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14 ways to get more from Gmail

Become more efficient when using Google email

Google's webmail service, Gmail, is powerful and flexible, but not everybody's using it to its full advantage. You can beef it up by applying these 14 tips and tools to customise and extend it.

Mailplane
Mailplane is a fully functional Gmail client for the Mac only. It's a web browser that's customised for use only with Gmail; it doesn't have an address bar, and you can't use it to open any websites other than Gmail. That means Gmail is always open on your desktop, and if you have multiple Gmail and Google Apps accounts, you can stay logged into an unlimited number of them simultaneously.

Mailplane lets you access your Mac OS X address book for sending mail, integrates with iPhoto and more. It has its own built-in notifier, but unlike Google Notifier, Mailplane can be configured to only show you new messages in your Priority Inbox.

I use Mailplane as my primary mail client. It costs $24.95 (£15.50), and you can try it for free for 30 days.

Power tips

Use your own domain with Gmail
You don't have to have an @gmail.com address to use Gmail. Sign up for Google Apps, and you can use Gmail's webmail client with your own domain. The Standard Edition is free and supports up to 50 users. It's great for individual users and small businesses (it's the plan I use).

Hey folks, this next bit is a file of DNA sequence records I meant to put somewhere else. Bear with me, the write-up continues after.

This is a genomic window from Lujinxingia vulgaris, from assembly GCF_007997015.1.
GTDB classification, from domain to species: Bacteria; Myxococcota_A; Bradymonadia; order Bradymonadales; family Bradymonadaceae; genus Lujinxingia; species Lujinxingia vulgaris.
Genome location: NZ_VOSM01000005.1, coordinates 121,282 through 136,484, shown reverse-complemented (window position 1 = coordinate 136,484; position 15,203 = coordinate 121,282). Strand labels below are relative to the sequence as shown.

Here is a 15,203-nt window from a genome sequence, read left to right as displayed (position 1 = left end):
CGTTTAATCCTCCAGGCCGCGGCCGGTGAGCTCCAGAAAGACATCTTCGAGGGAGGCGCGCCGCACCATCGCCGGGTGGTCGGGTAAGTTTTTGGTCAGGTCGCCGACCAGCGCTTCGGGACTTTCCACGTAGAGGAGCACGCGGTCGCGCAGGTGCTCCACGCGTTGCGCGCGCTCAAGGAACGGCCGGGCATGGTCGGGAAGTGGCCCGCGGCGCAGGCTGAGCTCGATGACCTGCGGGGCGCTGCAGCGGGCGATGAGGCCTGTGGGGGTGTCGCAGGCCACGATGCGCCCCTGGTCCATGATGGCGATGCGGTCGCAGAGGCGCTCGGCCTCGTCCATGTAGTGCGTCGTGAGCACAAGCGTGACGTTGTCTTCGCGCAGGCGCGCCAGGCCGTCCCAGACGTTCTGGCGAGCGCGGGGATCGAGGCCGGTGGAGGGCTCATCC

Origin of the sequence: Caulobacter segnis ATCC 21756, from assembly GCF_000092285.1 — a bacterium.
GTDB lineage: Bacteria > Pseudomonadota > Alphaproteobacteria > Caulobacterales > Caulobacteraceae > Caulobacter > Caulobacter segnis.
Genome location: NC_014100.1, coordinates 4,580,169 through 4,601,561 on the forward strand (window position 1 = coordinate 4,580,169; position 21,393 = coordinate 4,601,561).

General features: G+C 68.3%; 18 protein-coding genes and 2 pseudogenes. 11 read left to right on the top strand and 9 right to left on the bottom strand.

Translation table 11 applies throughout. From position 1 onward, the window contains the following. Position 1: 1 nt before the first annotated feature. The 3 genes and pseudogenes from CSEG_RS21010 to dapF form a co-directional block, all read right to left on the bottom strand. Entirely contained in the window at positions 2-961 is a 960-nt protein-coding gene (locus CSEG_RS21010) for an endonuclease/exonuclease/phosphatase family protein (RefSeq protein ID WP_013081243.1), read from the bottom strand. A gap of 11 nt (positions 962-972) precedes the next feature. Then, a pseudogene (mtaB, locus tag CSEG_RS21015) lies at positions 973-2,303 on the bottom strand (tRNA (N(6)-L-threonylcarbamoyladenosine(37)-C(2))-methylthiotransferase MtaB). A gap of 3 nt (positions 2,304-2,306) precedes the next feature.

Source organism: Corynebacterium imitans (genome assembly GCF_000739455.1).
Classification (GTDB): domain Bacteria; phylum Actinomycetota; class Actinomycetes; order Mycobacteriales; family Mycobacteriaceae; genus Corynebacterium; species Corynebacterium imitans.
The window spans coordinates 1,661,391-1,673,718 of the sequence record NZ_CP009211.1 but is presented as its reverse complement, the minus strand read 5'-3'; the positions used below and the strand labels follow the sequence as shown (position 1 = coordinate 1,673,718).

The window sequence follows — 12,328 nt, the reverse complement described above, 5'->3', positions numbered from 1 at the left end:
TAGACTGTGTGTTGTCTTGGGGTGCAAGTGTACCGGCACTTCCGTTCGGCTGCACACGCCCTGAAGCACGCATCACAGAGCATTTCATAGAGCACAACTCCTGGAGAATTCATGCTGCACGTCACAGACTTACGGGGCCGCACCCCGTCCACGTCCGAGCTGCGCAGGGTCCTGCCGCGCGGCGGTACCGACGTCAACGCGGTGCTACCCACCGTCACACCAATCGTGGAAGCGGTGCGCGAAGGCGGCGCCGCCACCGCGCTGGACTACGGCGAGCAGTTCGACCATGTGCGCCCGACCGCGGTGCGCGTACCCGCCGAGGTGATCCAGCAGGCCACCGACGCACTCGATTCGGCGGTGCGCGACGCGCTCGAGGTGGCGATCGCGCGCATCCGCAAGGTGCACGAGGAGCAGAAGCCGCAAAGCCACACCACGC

The Premier Edition starts at $50 (£31) per user account per year and supports added features, including unlimited users and increased storage. (Regular Gmail accounts and the mail service in Google Apps Standard Edition support 7GB per user, while the Premier Edition supports up to 25GB.) In addition to Gmail, you get other Google Apps with your own domain, including Google Calendar, Google Groups and Google Docs.

Aggregate mail from multiple accounts
Sick of checking multiple in-boxes, possibly in different email clients, to keep up with all your email accounts? Send all your email to Gmail instead. Go to Settings, then Accounts and select either 'Get mail from other accounts' or 'Check mail using POP3', depending on which version of Gmail you're using. Enter the email address and POP3 address of the remote server you want to check. (Not an IT pro? You can get that information from your email administrator or from your ISP's configuration instructions.)

Warning: Aggregating your employer's email into Gmail could violate security policies and confidentiality regulations. If you're an end user, check with your IT manager for permission, and if you're an IT manager, check with your company's compliance officers.

Gmail will occasionally poll the external server for new messages. The more frequently you get mail on that server, the more frequently Gmail will poll. You can speed things up even more by going to Settings, then Labs and enabling 'Refresh POP accounts'; that adds a link to the top of your Gmail that allows you to poll external POP servers manually.

Gmail aggregation works with other webmail services if those services also support POP. Hotmail does, as does the premium version of Yahoo Mail, but not the free, basic Yahoo Mail.

NEXT PAGE: Get incoming mail notifications

  1. Become more efficient when using Google's email
  2. Get incoming mail notifications
  3. Use third-party add-ons
  4. Mailplane
  5. Get incoming mail notifications


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